Two centuries later Horwitz obviously finds great changes, many traceable to the two great scourges brought by the Europeans--disease ("the pox") and alcohol. But the imprint of the original societies remains among their descendants, and one often gets the feeling that stone-age societies do not easily adjust to the modern world. Some of those descendants still try to recapture their past, or at least preserve it, and the memory of Cook among them may be alternately reviled and cherished. Encounters with such descendants make interesting reading, too.

    Two subsidiary questions are also addressed. What was life like aboard Cook's ships, on voyages lasting years on end? After a short trip aboard the "Endeavour" replica, the author agrees that sailors had a raw deal--hard work, vile food and cramped quarters, swaying hammocks touching each other. Their work took them to the high rigging of a swaying ship, with no better footing than a stretched rope, and for sanitation, there was the "head"--a board with a hole, jutting over the water at the bows. Death was lurking everywhere, and scurvy was a real threat, with supplies carried for preventing it totally useless. No one had heard about vitamin C, of course, but Cook at least knew that fresh food offered a safeguard and never missed any opportunity of obtaining it.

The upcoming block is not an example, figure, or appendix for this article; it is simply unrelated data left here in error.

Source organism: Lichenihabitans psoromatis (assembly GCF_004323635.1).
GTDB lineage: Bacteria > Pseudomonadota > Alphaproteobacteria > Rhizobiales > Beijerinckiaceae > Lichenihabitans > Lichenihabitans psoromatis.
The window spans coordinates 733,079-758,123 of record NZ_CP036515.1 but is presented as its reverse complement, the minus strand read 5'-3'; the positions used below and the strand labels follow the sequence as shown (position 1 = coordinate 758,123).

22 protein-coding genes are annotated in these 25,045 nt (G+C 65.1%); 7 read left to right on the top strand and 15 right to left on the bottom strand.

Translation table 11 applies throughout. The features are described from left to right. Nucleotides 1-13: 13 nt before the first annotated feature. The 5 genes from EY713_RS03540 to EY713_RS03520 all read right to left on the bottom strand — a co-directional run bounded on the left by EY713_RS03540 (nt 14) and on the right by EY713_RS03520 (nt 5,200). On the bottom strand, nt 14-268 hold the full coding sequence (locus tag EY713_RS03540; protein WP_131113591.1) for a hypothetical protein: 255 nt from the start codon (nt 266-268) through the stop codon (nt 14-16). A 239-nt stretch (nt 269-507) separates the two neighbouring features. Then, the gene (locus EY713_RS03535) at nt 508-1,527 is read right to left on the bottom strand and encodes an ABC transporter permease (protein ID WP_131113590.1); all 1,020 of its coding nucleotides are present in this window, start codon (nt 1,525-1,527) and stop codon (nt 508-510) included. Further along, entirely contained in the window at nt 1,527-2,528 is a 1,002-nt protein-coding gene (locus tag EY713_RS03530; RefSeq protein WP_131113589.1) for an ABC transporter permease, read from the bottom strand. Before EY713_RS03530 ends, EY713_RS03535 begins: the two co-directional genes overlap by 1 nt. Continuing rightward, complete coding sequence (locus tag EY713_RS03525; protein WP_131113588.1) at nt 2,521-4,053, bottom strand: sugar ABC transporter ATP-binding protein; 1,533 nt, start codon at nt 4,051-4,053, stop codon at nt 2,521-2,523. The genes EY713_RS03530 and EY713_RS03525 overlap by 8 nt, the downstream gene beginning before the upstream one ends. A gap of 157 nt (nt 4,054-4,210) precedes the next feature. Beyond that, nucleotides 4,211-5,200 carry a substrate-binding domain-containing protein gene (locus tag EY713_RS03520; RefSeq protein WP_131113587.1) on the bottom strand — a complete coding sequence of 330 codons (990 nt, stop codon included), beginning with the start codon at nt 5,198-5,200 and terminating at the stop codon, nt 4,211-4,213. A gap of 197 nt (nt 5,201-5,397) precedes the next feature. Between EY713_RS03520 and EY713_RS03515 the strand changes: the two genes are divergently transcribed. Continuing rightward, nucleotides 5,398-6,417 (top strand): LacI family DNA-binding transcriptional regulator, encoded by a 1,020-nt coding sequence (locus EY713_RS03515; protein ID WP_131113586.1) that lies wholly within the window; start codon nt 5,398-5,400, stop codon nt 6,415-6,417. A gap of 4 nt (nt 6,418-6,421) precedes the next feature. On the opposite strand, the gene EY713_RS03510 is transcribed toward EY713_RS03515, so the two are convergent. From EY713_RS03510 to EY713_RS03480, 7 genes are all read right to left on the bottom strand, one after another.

The other question concerns Cook's origins: how did the son of a day laborer, raised in a "biggin," a mud-and-thatch hovel, rise to the top ranks of the British Navy? He was even awarded a coat of arms, though posthumously. It was (as often happens in such stories) a combination of talent and persistence, with a good measure of luck thrown in. He was lucky to get three or four years of schooling before being employed in a store, then became apprenticed to a merchant whose ships carried coal from Newcastle to London. But all the time, he was studying--learning math and navigation, developing his terse factual style of writing, gradually rising in the ranks of the coal-hauling fleet. Then, when he was offered a command of his own, he resigned and joined the British Navy, where he distinguished himself in the attack on Quebec.

    The rest is history, as the saying goes. Yet that was Britain of the 1700s, still extremely aware of aristocratic background. Cook could claim none, and maybe that was why after his death his memory tended to fade, at least officially. Luckily, his legacy is so powerful that diverse individuals across the globe have made it their mission to ensure the public did not forget. Tony Horwitz took pains to locate such people, listened to them, and here he passes their messages to us. If the spirit of Cook is still hovering above the Pacific, it should be pleased.


    Note: If you liked this sort of two-level travelogue, you may also like "Out West" by Dayton Duncan. It describes the expedition of Lewis and Clark of 1805 while retracing its route in the present, helped by persons passionate about its story. Published by Viking Press (1987) with a paperback by Little, Brown and Co. in 1996, reprinted 2000, also available from sellers of used books.